The Ice Dancer
Yup, as we saw at blind science, the `experts' don't really know what makes that Ice Dancer spin faster and faster as she straightens-up, bringing her limbs in, closer to her `axis of revolution'
But she can do it! - Watch any ice-dancer!
So those `experts' just say it's "Conservation of Angular Momentum"
[hoping no-one will ask "Why? - How?"]
A less elegant example is - "swing a brick on a string and then shorten the string by putting a tree in the way"
The brick suddenly accelerates!
[if U try it - maybe use a plastic brick]
Well, we're going to check the phenomenon.
And, hopefully, find its secrets.
First let's look at the Earth.
You know the Earth rotates once in 24 hours.
As it's about 24,000 miles (38,000km) around the equator, that means everything near the equator is moving eastwards quite speedily: at approximately 1,000 mph (1600km/h).
But away to north or south, in cooler climes, things move east at around half that speed - maybe only 500 mph or so (800km/h).
And closer - within spitting distance say - to the Poles, surroundings are moving east at maybe only 1 mph (1.6 km/h).
remember from `inertmass' that objects don't easily move, or stop if they're already moving?
It's always known as inertia if not moving, & sometimes called momentum if moving, but it's the same phenomenon
objects tend to carry on doing what they were doing
That means: pick up a rock at the equator (1,000 mph) and throw it northward [inwards] to a cooler region which only moves east at 500 mph - when the rock arrives it'll be moving at an extra 500 mph eastwards!
[disregarding all kinds of losses - and the fact that nobody's that strong]
So the rock has apparently accelerated eastwards with respect to Earth's spin at that point.
And obviously if you did the opposite: picked up a rock, in Scotland say, and threw it southward [outwards] to the equator - when it arrived it'd be moving westwards at around 500 mph.
So that rock would appear to have decelerated w.r.t. Earth's spin at the equator.
However, in reality - they'd both simply be doing what they were already doing.
[all those apparent moves are in opposite direction in the Southern hemisphere]
Yes - it's the Ice Dancer phenomenon all over again - but Earth-sized this time.
[ move inwards to speed up - outwards to slow down ]
So how does all that affect the winds?
Well, you know a "low" means bad weather - but it also means rising air - 'cos that low pressure allows surrounding air masses to push in. Evenly?
Well, no! It doesn't happen like that theoretical picture above.
In reality, you know that anything going NORTH must also be moving eastwards and anything going SOUTH must also be moving westwards.
[IN NORTHERN HEMISPHERE - OPPOSITE IN SOUTHERN HEMISPHERE]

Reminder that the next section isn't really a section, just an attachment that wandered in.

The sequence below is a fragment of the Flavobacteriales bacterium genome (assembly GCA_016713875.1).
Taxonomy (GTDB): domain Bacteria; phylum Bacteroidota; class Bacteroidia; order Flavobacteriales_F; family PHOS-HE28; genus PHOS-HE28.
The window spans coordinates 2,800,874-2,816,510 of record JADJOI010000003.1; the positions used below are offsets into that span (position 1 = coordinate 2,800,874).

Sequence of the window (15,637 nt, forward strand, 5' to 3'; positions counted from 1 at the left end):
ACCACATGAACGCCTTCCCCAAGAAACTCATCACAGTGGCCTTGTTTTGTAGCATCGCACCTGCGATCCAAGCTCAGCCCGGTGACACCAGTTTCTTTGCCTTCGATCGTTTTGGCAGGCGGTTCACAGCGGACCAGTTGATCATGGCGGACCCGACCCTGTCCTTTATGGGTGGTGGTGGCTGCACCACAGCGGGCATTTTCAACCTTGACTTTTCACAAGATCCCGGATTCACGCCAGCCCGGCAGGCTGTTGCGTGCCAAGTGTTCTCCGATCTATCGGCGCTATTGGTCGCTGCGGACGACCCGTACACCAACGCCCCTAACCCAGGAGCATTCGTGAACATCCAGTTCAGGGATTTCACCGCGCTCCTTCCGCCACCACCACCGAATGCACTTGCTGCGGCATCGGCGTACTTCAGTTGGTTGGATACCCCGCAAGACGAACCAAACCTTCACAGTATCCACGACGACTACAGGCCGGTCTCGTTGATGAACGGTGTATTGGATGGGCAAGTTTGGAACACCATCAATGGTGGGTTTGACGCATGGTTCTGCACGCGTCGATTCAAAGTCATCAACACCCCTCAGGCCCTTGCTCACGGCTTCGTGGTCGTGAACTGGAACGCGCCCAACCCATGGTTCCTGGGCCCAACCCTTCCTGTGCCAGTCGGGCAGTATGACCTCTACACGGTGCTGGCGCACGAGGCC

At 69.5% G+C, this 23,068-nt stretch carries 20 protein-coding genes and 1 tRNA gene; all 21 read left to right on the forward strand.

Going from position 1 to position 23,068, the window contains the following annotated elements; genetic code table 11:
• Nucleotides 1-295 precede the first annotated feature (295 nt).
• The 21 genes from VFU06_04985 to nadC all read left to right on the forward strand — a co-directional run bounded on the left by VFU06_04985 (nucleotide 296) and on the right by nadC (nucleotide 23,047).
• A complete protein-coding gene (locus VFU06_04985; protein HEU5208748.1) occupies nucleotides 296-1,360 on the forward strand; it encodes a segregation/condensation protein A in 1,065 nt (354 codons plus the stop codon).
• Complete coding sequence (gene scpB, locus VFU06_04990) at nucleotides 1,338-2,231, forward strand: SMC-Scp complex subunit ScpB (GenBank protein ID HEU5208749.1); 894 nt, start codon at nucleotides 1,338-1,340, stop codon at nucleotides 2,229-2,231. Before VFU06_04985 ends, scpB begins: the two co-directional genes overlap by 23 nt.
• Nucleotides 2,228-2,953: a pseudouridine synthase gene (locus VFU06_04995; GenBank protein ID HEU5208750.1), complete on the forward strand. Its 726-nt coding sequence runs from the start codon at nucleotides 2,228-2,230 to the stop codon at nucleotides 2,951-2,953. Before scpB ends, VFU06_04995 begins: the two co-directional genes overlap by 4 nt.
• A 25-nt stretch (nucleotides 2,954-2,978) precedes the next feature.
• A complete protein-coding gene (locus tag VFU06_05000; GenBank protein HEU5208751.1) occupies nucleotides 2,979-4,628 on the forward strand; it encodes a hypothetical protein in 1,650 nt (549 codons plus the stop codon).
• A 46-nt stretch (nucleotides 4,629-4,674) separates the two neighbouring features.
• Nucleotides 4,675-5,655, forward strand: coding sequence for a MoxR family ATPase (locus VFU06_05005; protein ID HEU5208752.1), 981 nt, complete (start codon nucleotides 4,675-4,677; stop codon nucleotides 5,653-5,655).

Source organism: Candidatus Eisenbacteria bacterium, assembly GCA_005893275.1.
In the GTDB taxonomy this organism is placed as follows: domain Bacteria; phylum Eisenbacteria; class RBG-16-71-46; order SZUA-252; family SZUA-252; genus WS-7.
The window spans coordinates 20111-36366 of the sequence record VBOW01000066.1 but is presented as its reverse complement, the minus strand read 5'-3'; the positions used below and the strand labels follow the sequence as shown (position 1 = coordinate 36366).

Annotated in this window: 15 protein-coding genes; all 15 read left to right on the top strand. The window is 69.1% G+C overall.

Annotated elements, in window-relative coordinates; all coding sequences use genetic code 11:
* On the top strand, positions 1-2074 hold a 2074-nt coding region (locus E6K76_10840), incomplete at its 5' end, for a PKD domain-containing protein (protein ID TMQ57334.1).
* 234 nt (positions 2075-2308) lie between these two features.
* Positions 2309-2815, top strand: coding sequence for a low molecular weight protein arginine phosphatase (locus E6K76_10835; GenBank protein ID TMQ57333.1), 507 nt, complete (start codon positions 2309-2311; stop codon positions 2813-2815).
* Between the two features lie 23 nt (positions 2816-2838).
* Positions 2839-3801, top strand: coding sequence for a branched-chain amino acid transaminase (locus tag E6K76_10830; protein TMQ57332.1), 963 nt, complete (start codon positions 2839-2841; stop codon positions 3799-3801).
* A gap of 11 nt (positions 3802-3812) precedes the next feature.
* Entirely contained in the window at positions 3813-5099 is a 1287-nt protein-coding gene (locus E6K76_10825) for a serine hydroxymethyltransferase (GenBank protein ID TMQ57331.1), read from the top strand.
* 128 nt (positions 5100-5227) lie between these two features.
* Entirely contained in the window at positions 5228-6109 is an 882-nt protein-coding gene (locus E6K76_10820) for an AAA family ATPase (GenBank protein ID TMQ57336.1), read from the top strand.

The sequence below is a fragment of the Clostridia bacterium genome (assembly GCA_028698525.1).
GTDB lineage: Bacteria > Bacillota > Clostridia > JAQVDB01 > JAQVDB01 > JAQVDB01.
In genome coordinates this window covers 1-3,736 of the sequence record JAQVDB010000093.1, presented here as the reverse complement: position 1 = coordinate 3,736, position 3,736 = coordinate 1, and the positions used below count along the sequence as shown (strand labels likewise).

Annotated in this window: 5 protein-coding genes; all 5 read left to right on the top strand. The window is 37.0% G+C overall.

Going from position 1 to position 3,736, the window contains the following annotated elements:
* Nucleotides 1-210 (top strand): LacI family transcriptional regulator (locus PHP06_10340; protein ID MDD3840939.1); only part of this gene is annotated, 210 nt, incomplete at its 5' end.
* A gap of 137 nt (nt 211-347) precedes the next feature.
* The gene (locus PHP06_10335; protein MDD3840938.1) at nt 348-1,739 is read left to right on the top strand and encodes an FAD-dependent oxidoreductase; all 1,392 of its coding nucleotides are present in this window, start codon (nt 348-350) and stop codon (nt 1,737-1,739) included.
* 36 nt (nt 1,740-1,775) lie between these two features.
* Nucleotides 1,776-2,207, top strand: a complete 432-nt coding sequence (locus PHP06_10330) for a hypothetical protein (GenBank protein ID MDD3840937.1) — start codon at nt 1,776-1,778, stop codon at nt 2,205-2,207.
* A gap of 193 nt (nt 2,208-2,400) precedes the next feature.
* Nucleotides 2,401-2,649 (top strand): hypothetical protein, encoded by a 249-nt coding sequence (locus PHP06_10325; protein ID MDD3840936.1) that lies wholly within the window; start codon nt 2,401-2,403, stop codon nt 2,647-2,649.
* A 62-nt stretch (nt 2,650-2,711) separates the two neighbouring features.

Here's what really starts to happen whenever there's even a small `low'.
So a rotating wind-system very soon develops around a `low', and the deeper the `low' the faster the winds will rotate, 'cos masses of air are pushing in faster from surrounding areas.
Hey! - don't forget, it'll rotate opposite way in Southern hemisphere.
However, in the wide oceans the effect can build up into huge dynamos of swirling wind and sea. There's a big one below
[guess it's in northern hemisphere - spinning anti-clockwise]
Again - below, here's a rare cyclone in S Atlantic, unofficially called Hurricane Catarina - seen here by coast of Brazil
[check that clock-wise spin]
All storms:- hurricanes or typhoons (low pressure) or Anti-Cyclones (high pressure) begin with that first clockwise or anti-clockwise swing - due entirely to "Coriolis".
This is the biggest Anti-Cyclone we know of.
CLICK for HOMEPAGE
|Applied to wind, weather and various projectiles, this phenomenon was formally named for Gaspard Gustave de Coriolis who discovered the effect - in 1835|
Did you read about
Well, they're on show in some big cities, and they're really only heavy-weight, long-suspension, free-hanging pendulums.
And here's a clue - the farther one is from the equator - the more it appears to try to swing in a complete circle in one day.
In fact - if you hung one at the North or South Pole - it would complete a daily circle with its swings.
Here's one working
It's on the Foucault Pendulum pages of the University of Guelph, Ontario, Canada.
How do they work? What powers their apparent turning - against the spin of the Earth?
Yes, at the North Pole one would appear to turn clock-wise and at the South Pole it would appear to rotate anti-clock.
Here's a step-by-step
Yes - it's the same phenomenon we've been checking for the Ice Dancer, for bathtubs, for thrown rocks and for winds & storms.
Reaction of mass held in rotation, or released:
"Centripetal or Centrifugal Force"
Reaction of mass to varying radius of rotation:
"Conservation of Angular Momentum"
Reaction of mass to varying angles of rotation:
Reactions of mass to other movements:
|The apparent `acceleration' (positive or negative remember?) of the moving body can be approximately calculated by:
2 Å V sin þ
Where Å is the angular magnitude of the angular velocity of rotation of the Earth, V is the speed of the body relative to the Earth's surface, and þ is the latitude.
(courtesy of `Larouse Dictionary of Science and Technology')